I’ve talked a lot about the biological connections between the body and the brain throughout this book, and nowhere are they more important than in the discussion of aging. After all, a sound mind won’t do you much good if your body fails.

In 1900, the average American could expect to live to age forty-seven. Today, life expectancy is over seventy-six, and when older folks die, the reason is more likely to be chronic disease than acute illness. But those who outlive these odds face other daunting statistics: The average seventy-five-year-old suffers from three chronic medical conditions and takes five prescription medicines, according to the Centers for Disease Control (CDC). Among those over sixty-five, most suffer from hypertension; more than two-thirds are overweight; and nearly 20 percent have diabetes (which triples the chance of developing heart disease). The leading killers are heart disease, cancer, and stroke; together they account for 61 percent of all deaths in this age group.

We already know that smoking, inactivity, and eating poorly are root causes of these bodily diseases. Likewise, the latest research is clear about how lifestyle influences the mental hazards that come with aging. The same things that kill the body kill the brain, which neuroscientist Mark Mattson, of the National Institute on Aging, sees as a positive. “I think the good news — if we take it seriously — is that many of the same factors that can reduce our risk for cardiovascular disease and diabetes also reduce the risk for age-related neurodegenerative disorders,” he says. The measures we would take to guard against diabetes, for example, also balance insulin levels in the brain and shore up neurons against metabolic stress. Running to lower our blood pressure and strengthen our heart also keeps the capillaries in the brain from collapsing or corroding and causing a stroke. Lifting weights to prevent osteoporosis from devouring our bones releases growth factors that make dendrites bloom. Conversely, taking omega-3 fatty acids for mental acuity strengthens our bones.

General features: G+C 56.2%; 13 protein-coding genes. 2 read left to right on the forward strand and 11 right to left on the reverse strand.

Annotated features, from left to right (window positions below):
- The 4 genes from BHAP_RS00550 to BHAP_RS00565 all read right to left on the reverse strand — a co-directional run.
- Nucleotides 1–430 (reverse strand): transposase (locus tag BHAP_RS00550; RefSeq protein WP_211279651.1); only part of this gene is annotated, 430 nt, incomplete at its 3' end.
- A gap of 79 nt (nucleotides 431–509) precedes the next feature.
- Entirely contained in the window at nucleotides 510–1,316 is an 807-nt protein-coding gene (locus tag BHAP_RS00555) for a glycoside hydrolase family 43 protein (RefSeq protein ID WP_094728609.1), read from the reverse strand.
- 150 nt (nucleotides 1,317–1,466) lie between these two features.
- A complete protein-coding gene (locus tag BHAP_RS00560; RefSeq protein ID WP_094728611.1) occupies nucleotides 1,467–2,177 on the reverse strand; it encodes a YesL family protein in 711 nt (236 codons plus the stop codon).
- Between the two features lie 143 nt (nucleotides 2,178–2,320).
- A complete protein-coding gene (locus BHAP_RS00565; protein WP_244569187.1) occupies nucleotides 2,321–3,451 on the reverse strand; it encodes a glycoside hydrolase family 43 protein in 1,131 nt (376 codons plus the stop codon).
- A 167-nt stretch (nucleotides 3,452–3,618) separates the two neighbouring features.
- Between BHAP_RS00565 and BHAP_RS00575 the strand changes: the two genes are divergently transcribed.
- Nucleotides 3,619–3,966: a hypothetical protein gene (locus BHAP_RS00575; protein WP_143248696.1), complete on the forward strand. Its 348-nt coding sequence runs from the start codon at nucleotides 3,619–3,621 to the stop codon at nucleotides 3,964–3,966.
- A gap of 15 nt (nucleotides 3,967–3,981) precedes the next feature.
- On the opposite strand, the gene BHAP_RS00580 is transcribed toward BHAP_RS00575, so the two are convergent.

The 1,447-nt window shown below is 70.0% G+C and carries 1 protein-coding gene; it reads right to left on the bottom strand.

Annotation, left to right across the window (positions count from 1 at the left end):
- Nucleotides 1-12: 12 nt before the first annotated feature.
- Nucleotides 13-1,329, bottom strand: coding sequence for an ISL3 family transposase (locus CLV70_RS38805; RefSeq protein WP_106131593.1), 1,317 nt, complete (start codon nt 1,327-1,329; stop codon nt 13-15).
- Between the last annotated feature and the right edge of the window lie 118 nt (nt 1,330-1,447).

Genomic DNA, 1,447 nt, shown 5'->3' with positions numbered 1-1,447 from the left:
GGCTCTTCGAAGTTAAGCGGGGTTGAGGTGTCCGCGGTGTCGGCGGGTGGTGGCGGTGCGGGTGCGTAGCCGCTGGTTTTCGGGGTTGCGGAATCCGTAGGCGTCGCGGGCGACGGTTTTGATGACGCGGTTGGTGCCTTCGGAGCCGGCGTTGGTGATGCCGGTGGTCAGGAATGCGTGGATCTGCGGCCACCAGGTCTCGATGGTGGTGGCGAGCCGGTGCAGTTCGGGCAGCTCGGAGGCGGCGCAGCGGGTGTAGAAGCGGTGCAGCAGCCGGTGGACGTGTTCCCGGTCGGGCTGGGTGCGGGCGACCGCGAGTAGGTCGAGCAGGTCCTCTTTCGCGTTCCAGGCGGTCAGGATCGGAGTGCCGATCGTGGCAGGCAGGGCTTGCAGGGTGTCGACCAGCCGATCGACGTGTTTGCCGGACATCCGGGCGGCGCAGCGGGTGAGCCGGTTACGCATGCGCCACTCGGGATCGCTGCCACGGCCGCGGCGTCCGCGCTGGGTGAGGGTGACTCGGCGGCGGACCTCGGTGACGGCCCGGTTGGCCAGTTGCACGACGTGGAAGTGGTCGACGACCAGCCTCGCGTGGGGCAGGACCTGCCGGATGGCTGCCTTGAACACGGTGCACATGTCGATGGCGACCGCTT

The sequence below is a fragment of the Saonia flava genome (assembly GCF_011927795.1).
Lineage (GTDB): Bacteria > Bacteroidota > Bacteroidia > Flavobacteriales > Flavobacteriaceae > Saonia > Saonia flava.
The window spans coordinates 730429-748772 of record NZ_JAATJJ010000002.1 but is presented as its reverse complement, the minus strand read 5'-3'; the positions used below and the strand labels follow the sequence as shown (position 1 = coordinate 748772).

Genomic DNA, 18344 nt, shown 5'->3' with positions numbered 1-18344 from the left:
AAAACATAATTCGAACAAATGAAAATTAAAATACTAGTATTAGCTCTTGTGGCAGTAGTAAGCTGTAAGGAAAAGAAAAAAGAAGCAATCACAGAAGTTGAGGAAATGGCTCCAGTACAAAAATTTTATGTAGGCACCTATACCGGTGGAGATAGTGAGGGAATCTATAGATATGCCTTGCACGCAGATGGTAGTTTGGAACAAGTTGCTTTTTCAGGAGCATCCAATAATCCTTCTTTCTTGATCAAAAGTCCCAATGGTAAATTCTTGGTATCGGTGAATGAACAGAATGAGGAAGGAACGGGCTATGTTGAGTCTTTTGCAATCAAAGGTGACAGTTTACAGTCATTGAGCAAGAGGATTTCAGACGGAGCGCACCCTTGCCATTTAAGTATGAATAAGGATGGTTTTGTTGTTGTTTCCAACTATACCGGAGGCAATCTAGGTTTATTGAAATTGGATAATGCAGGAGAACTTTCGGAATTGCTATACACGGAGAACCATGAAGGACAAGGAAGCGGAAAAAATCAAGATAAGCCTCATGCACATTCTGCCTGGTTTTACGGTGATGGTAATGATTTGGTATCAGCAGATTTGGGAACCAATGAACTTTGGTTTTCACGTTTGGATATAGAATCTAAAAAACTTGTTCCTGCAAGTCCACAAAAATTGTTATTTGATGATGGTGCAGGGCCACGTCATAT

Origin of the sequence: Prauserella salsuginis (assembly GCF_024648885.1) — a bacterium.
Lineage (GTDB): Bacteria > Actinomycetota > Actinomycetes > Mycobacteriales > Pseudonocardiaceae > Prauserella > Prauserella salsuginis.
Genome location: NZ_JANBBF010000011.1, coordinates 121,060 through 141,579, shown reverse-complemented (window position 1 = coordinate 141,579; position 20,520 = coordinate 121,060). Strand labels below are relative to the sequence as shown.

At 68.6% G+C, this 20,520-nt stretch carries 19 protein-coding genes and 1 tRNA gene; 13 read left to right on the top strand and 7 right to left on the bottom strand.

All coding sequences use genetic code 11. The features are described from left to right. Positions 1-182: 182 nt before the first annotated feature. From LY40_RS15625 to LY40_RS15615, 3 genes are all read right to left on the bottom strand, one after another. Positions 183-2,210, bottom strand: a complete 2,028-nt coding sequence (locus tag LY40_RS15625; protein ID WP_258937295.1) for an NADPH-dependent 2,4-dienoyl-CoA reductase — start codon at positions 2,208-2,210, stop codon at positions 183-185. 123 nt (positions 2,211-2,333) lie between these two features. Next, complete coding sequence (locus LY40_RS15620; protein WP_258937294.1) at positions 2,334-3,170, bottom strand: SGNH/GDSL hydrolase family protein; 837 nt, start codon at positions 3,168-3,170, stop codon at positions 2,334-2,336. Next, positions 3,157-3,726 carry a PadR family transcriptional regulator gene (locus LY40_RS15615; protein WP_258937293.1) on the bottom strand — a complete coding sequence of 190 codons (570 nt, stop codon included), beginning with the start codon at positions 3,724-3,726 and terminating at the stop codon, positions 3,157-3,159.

The mental and physical diseases we face in old age are tied together through the cardiovascular system and metabolic system. A failure of these underlying connections explains why people who are obese are twice as likely to suffer from dementia, and why those with heart disease are at far greater risk of developing Alzheimer’s, the most common form of dementia. Statistically, having diabetes gives you a 65 percent higher risk of developing dementia, and high cholesterol increases the risk 43 percent. We’ve had the medical proof that exercise protects against these diseases for decades, yet, according to the CDC, about a third of the population over sixty-five reports that they engage in no leisure-time activity. My hope is that if you understand how exercise can also protect your mind, you’ll take it to heart.

Some of the most persuasive evidence about the effect of exercise on the aging brain comes from a landmark research project called the Nurses’ Health Study, which began surveying the health habits of more than 122,000 nurses every two years, in the mid-1970s. In 1995 researchers began cognitive testing for some of the nurses, which allowed Harvard epidemiologist Jennifer Weuve to analyze the relationship between exercise level and cognitive ability for 18,766 women between seventy and eighty-one years old. Weuve used the trove of data to tackle the question of whether being active on a regular basis throughout adult life translates into sharper mental function when we’re older. The results, published in the Journal of the American Medical Association, powerfully underscored her hunch: women with the highest levels of energy expenditure had a 20 percent lower chance of being cognitively impaired on tests of memory and general intelligence. The median level of activity for this group translated to walking twelve hours a week, or running just under four hours total, compared with less than one hour of walking for the least active group (of five). But Weuve says you don’t have to be a “super athlete” to get a benefit. “The really neat thing is that we started to see effects at modest levels of activity — we’re talking about walking an hour and a half a week,” she says. Even at this relatively low level, “you start to see a benefit that is significantly above and beyond the least active women.”